Friday, January 14, 2011

Hawaiian politicians and friendliness

We attended Governor Benjamin Cayetano's inauguration on the grounds of the Iolani Palace. We enjoyed the pomp, color, music, warm sun, and gentle breezes. After the ceremony, we ate lunch on the grass and were interviewed by CNN. The attention paid to us overwhelmed us. We arrived in Honolulu a mere 48 hours before the inauguration and, after reading the general invitation in the newspaper, decided to go.
During his 8 years as governor, we had the opportunity to interview him several times for the Main Line Life newspaper. His press aid notified us every time Governor Cayetano took part in an "open to the public and/or press" event during our times in Waikiki. Every time. The introduction of Miss Hawaii to the press overfilled the room and Governor Cayetano posed with us and Miss Hawaii with a copy of the Main Line Life in his hands. He knew the value of good public relations and the importance of tourism to the Hawaiian economy.
Governor Cayetano was succeeded by Linda Lingle. She too was in office for 8 years. We tried at least once in each of her 8 years to get an interview with her. Our requests were denied. Each time. Always politely. Usually with "the Governor is off island." We left our phone number, said that our time was flexible, and never heard again. And the Hawaiian economy, like that of all the other 49 states, is suffering. And it is suffering a lot. The statewide education system is pathetic. Those who are lucky enough to graduate from the various private schools in Hawaii attain success. The others? Who knows.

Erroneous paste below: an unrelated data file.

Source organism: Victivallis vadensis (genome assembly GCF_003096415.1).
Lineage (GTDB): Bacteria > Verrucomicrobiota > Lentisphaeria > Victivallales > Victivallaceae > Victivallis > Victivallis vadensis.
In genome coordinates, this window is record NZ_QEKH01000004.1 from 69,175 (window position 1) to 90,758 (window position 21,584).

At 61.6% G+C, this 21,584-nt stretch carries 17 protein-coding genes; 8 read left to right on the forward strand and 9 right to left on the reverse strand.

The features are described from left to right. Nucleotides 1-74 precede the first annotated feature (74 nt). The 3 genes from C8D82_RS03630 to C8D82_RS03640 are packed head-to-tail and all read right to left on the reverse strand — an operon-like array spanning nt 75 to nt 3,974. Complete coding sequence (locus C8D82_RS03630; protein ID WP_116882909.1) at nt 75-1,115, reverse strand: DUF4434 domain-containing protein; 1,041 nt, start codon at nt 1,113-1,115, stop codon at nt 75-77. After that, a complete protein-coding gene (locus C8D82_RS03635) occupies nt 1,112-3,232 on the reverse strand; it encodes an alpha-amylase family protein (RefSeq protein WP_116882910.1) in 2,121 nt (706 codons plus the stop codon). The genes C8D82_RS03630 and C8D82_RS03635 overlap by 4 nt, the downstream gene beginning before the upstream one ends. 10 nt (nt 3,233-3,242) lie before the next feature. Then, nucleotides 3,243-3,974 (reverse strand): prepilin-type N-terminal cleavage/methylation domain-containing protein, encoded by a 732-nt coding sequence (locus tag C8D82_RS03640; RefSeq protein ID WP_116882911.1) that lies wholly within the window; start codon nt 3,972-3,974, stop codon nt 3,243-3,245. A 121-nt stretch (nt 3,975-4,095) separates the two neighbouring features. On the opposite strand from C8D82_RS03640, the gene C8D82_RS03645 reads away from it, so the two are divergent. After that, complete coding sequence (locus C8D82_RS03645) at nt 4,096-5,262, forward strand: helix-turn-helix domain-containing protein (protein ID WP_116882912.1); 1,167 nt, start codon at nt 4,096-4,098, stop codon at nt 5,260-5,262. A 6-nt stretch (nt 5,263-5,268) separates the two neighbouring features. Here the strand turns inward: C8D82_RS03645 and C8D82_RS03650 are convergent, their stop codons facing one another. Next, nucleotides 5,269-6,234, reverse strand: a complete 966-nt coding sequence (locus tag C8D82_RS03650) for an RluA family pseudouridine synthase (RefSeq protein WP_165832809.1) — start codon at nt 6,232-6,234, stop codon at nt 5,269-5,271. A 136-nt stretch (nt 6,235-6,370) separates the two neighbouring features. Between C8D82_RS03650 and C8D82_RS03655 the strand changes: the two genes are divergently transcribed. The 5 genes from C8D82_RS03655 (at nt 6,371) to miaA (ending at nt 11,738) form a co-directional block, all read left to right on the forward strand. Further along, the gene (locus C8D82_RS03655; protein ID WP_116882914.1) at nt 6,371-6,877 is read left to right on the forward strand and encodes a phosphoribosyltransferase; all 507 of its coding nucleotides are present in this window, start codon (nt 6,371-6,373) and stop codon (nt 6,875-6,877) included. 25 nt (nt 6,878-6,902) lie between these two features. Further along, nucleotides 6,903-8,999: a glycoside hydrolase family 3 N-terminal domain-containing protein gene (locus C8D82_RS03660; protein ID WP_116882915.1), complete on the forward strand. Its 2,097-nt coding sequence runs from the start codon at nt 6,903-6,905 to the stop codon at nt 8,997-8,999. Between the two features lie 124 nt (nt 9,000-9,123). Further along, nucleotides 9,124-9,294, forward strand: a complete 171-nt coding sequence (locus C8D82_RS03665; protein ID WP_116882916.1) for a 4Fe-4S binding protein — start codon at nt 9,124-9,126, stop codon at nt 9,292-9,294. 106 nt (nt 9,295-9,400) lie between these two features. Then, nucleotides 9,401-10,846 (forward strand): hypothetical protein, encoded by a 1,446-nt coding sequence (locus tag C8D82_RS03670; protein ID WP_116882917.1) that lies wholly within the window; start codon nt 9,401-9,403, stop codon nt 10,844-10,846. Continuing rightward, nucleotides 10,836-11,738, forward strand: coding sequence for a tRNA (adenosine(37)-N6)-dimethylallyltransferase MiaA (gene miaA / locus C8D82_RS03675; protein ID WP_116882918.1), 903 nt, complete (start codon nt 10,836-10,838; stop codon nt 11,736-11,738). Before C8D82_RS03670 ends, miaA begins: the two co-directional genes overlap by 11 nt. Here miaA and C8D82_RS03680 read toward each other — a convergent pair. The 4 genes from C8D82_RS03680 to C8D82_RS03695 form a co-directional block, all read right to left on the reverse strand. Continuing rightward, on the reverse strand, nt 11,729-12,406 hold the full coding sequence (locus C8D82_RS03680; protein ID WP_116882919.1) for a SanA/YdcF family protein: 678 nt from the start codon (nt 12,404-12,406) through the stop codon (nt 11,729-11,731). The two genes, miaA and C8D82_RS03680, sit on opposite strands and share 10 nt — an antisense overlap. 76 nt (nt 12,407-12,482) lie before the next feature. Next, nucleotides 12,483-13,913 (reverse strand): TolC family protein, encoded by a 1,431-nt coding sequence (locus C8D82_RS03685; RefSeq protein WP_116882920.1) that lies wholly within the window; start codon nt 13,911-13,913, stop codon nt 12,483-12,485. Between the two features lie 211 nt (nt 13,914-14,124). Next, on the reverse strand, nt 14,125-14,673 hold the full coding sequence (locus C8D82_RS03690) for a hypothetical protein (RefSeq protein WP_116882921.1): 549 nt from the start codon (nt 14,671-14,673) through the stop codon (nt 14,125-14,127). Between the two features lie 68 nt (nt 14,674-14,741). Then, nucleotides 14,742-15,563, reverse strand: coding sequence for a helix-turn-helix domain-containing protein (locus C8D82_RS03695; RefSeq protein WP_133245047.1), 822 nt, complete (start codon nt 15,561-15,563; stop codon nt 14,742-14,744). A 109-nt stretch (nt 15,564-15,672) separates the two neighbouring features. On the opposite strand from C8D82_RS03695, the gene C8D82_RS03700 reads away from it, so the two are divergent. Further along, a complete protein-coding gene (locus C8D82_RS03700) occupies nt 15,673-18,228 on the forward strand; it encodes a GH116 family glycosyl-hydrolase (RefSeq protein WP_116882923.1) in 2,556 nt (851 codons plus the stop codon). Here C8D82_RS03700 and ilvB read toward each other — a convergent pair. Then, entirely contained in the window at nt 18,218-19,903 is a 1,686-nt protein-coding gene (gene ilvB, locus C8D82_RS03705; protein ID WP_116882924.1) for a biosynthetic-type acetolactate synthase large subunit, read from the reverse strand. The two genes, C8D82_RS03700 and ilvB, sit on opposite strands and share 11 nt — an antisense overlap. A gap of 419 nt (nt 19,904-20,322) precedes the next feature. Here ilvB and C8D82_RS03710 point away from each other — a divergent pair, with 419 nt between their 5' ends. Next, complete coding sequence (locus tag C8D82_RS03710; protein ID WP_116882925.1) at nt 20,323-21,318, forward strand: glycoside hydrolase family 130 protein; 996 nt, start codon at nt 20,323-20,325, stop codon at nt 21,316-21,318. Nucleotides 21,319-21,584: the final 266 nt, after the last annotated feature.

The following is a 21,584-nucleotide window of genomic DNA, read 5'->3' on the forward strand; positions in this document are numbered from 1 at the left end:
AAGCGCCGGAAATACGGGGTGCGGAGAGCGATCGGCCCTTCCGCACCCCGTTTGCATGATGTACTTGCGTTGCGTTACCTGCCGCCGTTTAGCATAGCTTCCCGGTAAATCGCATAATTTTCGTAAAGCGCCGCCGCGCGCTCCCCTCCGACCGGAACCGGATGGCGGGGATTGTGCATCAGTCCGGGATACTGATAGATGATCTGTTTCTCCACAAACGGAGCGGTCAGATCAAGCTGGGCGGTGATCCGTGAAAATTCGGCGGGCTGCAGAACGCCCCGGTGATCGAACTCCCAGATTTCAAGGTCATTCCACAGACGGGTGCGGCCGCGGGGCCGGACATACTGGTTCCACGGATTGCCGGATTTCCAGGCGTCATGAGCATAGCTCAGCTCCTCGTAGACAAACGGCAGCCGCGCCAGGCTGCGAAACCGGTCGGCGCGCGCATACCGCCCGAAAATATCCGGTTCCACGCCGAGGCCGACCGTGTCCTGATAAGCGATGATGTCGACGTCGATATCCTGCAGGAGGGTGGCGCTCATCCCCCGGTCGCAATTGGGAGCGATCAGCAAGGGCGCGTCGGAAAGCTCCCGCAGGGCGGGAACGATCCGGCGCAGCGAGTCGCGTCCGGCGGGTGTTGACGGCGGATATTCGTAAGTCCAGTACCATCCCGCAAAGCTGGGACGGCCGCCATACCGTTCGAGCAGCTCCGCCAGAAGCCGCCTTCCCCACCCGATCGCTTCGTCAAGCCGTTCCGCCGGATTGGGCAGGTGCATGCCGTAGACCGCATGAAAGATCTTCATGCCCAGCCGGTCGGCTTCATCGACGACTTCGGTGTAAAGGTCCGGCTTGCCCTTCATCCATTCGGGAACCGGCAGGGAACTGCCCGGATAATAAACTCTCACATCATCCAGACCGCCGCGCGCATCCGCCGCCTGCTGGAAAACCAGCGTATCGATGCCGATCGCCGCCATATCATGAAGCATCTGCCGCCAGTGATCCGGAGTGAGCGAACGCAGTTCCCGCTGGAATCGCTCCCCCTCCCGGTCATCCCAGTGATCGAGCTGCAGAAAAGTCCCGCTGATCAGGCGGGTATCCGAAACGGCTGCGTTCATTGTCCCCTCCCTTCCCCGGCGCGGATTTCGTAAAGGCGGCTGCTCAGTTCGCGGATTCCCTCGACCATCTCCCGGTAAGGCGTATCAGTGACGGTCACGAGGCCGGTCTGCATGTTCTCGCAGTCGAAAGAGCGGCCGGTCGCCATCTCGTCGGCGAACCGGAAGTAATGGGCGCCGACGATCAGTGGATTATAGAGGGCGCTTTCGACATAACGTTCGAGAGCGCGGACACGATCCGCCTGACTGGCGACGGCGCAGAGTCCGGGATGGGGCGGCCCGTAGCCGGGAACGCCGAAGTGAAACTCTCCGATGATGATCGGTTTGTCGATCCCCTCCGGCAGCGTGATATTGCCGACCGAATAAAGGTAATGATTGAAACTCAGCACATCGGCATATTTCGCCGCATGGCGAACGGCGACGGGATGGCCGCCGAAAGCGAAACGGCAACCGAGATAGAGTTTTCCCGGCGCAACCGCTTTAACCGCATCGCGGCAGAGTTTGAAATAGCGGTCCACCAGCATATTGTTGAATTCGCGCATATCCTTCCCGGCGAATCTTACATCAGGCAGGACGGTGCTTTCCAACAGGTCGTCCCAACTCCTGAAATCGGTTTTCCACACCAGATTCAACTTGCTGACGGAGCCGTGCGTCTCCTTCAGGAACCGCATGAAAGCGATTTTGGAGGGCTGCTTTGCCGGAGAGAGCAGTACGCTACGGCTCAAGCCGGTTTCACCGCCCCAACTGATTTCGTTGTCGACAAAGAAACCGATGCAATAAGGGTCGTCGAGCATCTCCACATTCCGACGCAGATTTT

Mayor of Honolulu Jeremy Harris knew that tourism sparks the economy. He cleaned up some of the deteriorating aspects of Waikiki. He put in waterfalls, plants, flowers, platforms for hula dancers, palm trees in the median strip of Ala Moana Blvd., water fountains, and interesting sculptures. Mayor Harris, too, knew the value of publicity and made the time to see us and answer our questions for publication in the Main Line Life. He crossed the street to greet us whenever he saw us. Upgraded Waikiki saw an increase in tourism and prompted hotels and store owners to upgrade also.
Mayor Mufi Hahnemann who succeeded Mayor Harris, was overwhelmed by the job. At the first press conference that we attended we asked "how are you going to accomplish your plans without raising taxes?" His answer, "this session is only for press questions." No one in the press picked up our theme. Mayor Mufi had a lot of problems - a deteriorating water distribution system, a highway system that was rife with potholes, a sewage system that overflowed or leaked into the ocean, a traffic nightmare, and, unfortunately, an economy that went bad. The only time thats he spoke to us were at the press conferences for the Pro Bowl. "I like to attend the sports events. I get press coverage then," he said.
We have not been back to Hawaii (after 35 trips) since there is a new governor and a new mayor. Maybe next year.

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